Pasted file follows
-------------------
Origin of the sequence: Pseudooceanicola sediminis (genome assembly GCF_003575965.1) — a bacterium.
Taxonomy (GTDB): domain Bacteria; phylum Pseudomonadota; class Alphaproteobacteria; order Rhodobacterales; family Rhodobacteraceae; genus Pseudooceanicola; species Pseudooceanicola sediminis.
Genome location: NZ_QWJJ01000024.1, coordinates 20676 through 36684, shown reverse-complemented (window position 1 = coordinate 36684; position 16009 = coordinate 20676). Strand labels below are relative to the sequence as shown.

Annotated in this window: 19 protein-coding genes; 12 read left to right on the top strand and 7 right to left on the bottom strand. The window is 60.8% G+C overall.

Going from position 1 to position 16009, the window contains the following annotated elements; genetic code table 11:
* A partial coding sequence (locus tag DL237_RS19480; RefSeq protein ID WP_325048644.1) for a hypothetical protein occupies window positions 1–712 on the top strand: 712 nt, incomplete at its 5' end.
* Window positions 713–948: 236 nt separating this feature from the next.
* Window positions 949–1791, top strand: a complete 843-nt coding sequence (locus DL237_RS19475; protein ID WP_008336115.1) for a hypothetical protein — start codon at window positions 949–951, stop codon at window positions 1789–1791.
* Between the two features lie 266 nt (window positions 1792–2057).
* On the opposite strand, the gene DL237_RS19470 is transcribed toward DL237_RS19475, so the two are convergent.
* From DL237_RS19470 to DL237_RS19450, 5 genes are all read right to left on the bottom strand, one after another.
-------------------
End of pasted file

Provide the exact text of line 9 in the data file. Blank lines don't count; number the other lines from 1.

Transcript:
* Between the two features lie 266 nt (window positions 1792–2057).